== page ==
Panel vote and marketing deal two rays of sunshine for Optimer

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A strong FDA panel vote in favour of the Clostridium difficile antibiotic Dificid (fidaxomicin) signals that Optimer Pharmaceuticals’ optimistic view of its chances of making it to the market is warranted. The unanimous backing of its safety and efficacy was followed in close order by a co-promotion deal with Cubist Pharmaceuticals, itself fresh off a positive patent settlement with Teva over Cubicin (Cubicin patent settlement brightens Cubist's future, April 5, 2011).

The main challenge facing the two anti-infectives specialists now will be justifying Dificid’s costs, expected to be many times that of currently used drugs, to hospital pharmacy committees. The deal with Cubist has the potential to speed uptake and avert some of the costs of a solo launch.

Take your marks

Optimer shares were down 6% to $12.98 in early trading today. That might be a surprise given that the $838m net present value of Dificid exceeds Optimer's $637m market capitalisation, according to EvaluatePharma data. However, the drop is likely a reflection that a positive vote was widely expected, with shares having risen 17% since advisory committee briefing documents were released on Friday.

And with final FDA approval now likely, and Optimer already signing up US and European partners, few near-term catalysts for the stock remain.

With $174m in cash accumulated following a European partnership with Astellas Pharma and a public offering in February, Optimer is readying for a launch in August following an FDA decision expected by the May 30 PDUFA deadline (Event - Partnership a prelude to regulators' judgement for Optimer, Febuary 8, 2011). In a call with investors today, chief executive Pedro Lichtinger said the company is starting to build its field force of 100 reps immediately, which will join Cubist's sales reps marketing its antibiotic Cubicin.

The initial strategy will be marketing to the 1,100 US hospitals with 75% of the reported cases of C. difficile, which may number at 300,000 or more. The priority will be to demonstrate that a 10-day course of Dificid is a better value than competitors Vancocin, metronidazole or the inexpensive oral vancomycin slurry, the latter being a relatively new treatment for C. difficile related diarrhoea.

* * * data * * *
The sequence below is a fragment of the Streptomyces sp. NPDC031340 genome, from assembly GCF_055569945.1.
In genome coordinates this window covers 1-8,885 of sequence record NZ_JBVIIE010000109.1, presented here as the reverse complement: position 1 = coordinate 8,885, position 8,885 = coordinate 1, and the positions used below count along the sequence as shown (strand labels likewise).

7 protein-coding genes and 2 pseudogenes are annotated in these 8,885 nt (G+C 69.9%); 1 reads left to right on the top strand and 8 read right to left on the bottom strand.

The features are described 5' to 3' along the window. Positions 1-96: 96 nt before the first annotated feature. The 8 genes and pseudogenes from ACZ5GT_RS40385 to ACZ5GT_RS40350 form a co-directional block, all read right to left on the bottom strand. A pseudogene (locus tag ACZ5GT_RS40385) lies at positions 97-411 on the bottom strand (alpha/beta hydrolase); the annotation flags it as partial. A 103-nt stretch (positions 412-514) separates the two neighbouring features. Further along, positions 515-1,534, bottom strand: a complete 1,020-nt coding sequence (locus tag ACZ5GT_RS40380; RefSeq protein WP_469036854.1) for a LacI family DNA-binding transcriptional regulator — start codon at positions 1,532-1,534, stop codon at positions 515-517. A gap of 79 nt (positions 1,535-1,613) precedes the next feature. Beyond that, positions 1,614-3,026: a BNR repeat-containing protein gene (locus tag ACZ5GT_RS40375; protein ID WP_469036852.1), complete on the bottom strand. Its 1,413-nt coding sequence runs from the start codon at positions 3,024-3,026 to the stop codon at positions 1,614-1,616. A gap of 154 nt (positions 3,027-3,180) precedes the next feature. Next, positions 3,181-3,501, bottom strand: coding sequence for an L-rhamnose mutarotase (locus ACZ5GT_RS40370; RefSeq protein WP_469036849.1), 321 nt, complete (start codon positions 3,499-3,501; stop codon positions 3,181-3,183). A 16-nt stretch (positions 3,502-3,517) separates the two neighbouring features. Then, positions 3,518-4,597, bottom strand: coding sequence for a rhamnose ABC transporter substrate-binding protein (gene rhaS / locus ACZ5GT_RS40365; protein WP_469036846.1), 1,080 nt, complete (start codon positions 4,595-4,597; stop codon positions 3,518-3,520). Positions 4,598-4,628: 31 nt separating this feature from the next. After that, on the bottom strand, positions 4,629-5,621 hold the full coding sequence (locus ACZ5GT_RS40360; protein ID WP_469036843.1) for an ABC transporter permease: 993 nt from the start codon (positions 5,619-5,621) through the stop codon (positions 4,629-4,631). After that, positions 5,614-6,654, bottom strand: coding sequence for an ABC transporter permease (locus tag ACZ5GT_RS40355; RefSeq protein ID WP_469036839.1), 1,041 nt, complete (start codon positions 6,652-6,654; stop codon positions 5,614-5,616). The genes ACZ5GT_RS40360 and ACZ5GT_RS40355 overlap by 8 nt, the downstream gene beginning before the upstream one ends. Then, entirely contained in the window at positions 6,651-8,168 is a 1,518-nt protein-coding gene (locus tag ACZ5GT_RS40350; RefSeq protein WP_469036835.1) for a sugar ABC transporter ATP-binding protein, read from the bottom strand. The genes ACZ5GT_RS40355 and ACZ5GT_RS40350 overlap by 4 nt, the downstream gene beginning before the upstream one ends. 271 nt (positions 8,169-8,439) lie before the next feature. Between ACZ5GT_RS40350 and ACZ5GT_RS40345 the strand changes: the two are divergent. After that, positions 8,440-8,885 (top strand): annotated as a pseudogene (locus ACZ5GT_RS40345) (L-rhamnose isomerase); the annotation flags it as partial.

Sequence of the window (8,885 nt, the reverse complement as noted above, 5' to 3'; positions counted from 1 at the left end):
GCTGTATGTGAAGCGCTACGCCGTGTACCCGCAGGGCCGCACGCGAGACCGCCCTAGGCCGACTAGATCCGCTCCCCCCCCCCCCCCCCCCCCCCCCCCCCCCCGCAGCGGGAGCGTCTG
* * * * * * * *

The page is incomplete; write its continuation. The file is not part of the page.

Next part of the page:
Analysts from Bank of America-Merrill Lynch estimate the Dificid course at $2,000, compared with $1,000 for Vancocin, $200 for vancomycin slurry and $50 for metronidazole. Mr Lichtinger said the company is preparing to publish data demonstrating Dificid’s cost effectiveness, which he said has “clear value.”

“I’m not saying this will be easy because the cost-containment environment is difficult,” he said. But he added, “It will have a fact-based clear economic benefit to all of the stakeholders.”

Labelling questions

While the US panel gave a unanimous vote in favour of Dificid’s safety and efficacy as compared to vancomycin, the experts split their vote, 6-6, on the clinical significance of a lower recurrence of C. difficile related diarrhoea at day 31.

Inclusion of that claim on product marketing would clearly give Dificid a marketing edge in what is already a competitive market – and one that will be increasingly competitive as Vancocin copycats hit the market, possibly as soon as this year (ViroPharma can finally look forward after losing Vancocin battle, August 5, 2009).

Mr Lichtinger said the company expects, however, that language alluding to the 31-day recurrence data will make its way onto the label or product information, but acknowledged that the word “recurrence” is not likely to be there: “It will be a different word. We will work with the FDA to find that word.”

Cubist deal

The two-year deal with Cubist essentially buys a ready-made sales force already marketing antibiotics in hospitals - the terms of the deal include a $15m annual service fee and additional fees if sales targets are met. The price equals a sales force of around 50-75 representatives, and should help Optimer in its second target of reaching 2,000 hospitals, or over 90% of C. difficile cases in US hospitals.

The limited term of the deal also reduces the potential of competition from Cubist’s own phase II C. difficile product, CB-183,315, depending on whether it clears clinical and regulatory review, Mr. Lichtinger said.

Dificid looks to be well-clear of clinical questions and heading for regulatory approval. The question now is how well it will compete.

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